Independent Agencies Can Save Lives, But Only If We Empower Them
The CPSC is an independent agency of the US government, established in 1972 “to protect the public against unreasonable risks of injury associated with consumer products” (Consumer Product Safety Act). As an independent agency, the CPSC is constitutionally part of the executive branch, but has independence protections that go beyond those of federal agencies whose top officials serve at the pleasure of the president—the CPSC commissioner can only be removed by the President for “neglect of duty or malfeasance in office” (CRS). Further, only three of the five CPSC commissioners appointed by the president (subject to congressional approval) can be of the same political party.
We’ve pointed out before that independent agencies can have an outsized impact on the federal government’s focus areas and priorities. They are the main arm of the federal government charged with implementing the executive branch’s priorities in policy form. These agencies’—you guessed it—independence from direct presidential control insulates them somewhat from shorter term political pressures and maneuvering, and in the case of statutorily grounded agencies like the CPSC, their authority gives them clear-cut mandates to serve the public interest.
Under progressive leadership, independent agencies can push through important political goals in the areas of climate justice (through, for example, FERC denials of disastrous pipeline projects), financial regulation, and antitrust enforcement, among many others. In the case of NBC’s investigation, it’s clear that without Republican interference in appointing Democratic commissioners and overriding CPSC staff’s proposals to address the dangers of baby lounger products, lives could have been saved.
The Biden administration should use all the tools at its disposal, including strong political rhetoric, to pressure Republicans to move forward with the processes of approving and finalizing his nominees, so that independent agencies can be fully staffed and complete their mandates, including in this case, protecting babies from dangerous products marketed to unassuming parents. Additionally, Congress should utilize its oversight authority to compel manufacturers of dangerous products to testify and explain why their bottom line is more important than public safety.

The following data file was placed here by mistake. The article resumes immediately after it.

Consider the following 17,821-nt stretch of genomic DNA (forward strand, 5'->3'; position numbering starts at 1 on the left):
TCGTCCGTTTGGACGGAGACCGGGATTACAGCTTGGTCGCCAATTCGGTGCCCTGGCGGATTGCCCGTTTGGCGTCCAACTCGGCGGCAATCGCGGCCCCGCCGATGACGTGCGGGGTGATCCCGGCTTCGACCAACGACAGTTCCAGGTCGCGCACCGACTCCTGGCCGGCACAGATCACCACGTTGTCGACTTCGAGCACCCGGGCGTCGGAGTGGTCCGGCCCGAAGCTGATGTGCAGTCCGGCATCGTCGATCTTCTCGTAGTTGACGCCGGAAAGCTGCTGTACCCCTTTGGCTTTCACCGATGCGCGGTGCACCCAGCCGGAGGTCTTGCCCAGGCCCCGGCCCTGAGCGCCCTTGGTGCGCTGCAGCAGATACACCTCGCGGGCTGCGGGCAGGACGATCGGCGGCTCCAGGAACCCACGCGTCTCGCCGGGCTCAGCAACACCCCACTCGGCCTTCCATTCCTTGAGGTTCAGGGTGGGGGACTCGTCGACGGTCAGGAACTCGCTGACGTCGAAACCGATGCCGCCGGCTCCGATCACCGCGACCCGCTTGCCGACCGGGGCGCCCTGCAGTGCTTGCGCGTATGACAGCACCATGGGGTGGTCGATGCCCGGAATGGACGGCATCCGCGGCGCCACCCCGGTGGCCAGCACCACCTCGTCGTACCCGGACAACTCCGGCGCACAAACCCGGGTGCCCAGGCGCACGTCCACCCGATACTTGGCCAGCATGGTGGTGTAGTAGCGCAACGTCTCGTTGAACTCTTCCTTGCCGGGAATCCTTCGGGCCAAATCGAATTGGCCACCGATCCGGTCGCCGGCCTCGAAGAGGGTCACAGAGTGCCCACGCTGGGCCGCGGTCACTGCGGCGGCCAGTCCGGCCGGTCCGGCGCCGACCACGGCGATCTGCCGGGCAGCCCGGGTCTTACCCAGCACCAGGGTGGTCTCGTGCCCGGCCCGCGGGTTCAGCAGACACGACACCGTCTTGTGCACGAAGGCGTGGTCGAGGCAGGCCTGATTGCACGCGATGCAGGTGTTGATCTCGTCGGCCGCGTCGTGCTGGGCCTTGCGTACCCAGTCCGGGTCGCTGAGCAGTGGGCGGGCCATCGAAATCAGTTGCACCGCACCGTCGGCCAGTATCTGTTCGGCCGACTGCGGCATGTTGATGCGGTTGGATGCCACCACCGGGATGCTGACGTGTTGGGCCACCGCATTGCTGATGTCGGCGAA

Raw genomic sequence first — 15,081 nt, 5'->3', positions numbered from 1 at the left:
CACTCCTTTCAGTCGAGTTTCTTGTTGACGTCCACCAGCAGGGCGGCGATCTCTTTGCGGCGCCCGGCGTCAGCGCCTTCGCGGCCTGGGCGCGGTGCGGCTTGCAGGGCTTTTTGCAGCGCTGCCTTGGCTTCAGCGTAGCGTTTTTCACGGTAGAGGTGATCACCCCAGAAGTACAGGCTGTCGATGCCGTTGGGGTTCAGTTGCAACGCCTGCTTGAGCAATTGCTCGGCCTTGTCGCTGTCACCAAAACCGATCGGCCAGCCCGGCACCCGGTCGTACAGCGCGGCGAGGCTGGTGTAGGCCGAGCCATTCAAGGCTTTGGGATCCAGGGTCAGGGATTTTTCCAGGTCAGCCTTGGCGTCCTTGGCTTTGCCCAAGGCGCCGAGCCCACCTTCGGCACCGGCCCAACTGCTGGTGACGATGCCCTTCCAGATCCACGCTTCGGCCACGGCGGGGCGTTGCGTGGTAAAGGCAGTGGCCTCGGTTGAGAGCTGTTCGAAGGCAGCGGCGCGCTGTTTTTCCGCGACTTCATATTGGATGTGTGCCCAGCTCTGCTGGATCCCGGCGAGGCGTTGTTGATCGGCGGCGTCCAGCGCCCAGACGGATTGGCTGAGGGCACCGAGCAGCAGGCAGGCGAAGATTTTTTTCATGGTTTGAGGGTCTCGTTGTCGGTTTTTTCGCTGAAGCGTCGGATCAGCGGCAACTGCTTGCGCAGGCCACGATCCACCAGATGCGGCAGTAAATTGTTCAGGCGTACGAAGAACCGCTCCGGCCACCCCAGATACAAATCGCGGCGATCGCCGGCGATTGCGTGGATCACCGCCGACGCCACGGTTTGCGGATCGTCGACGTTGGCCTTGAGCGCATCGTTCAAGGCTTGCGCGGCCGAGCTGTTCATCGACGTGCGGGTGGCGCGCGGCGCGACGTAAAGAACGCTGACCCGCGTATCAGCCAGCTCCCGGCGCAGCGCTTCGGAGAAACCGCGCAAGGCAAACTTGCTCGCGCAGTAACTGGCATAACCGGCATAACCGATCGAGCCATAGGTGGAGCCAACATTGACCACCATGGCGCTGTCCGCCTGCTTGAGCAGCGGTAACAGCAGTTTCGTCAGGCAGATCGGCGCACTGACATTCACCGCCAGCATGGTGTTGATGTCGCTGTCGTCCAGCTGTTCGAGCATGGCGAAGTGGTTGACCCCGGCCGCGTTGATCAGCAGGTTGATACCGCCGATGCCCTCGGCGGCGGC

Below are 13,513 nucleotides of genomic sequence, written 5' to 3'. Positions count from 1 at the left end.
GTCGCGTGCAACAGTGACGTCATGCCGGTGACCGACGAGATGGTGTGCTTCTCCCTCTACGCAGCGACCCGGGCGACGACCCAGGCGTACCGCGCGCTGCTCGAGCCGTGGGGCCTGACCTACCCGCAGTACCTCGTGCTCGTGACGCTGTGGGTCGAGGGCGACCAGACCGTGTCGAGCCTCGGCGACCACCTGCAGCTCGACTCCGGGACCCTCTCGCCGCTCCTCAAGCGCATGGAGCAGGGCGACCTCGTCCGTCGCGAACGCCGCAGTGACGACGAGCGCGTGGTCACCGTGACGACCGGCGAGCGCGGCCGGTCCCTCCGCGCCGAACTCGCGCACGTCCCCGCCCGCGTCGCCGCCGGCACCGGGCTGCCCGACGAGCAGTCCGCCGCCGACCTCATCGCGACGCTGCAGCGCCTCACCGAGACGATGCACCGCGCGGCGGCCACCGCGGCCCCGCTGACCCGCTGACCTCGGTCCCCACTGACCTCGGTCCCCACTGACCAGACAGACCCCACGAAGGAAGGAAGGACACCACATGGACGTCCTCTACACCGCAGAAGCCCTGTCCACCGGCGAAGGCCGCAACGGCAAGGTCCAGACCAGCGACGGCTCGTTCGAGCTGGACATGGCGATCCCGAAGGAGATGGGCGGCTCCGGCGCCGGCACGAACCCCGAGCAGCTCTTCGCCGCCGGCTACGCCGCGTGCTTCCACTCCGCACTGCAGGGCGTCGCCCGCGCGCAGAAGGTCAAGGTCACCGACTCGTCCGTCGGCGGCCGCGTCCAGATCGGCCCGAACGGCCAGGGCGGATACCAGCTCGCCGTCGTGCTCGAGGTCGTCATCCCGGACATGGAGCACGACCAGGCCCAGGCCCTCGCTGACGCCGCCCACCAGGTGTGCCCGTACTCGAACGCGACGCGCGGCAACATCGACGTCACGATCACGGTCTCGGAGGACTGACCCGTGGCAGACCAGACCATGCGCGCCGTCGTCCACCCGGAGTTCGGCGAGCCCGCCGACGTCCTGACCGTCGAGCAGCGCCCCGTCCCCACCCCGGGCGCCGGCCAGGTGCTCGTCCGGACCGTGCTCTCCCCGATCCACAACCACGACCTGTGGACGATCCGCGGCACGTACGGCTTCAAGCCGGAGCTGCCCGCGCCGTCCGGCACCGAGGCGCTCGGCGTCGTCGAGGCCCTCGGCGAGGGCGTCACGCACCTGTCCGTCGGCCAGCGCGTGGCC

Biden—Don’t Be Allergic To Easy Wins!
This kind of incident, particularly where Republican commissioners are caught red-handed delaying lifesaving regulation, should be an easy and regular political beat for the Biden administration to hit. As we’ve long argued, cracking down on corporations who prioritize profit above basic safety measures and the wellbeing of US consumers is an extremely popular political position.
Moreover, hitting Republicans for their hypocrisy over supposedly “pro-life” stances—particularly while abortion access is under intense attack across the nation—is an easy political win, and would align the Biden administration more closely with progressives fighting the fall out of the Supreme Court’s Dobbs decision.
It doesn’t take much to imagine the speed with which Republican operatives would put Democratic commissioners on blast if they had delayed protections that could have saved the lives of numerous newborns. While staying more principled and doing less fear-mongering than Republican operatives always do, the Biden administration must be bolder and louder in denouncing corporate wrongdoing. And by “loud,” we don’t only mean strong language, but provocative tactics designed to attract attention within both traditional and social media. Such tactics are not only the right thing to do (that’s how accountability is supposed to function in a democracy!), they have the potential to deliver much-needed political wins going into election season.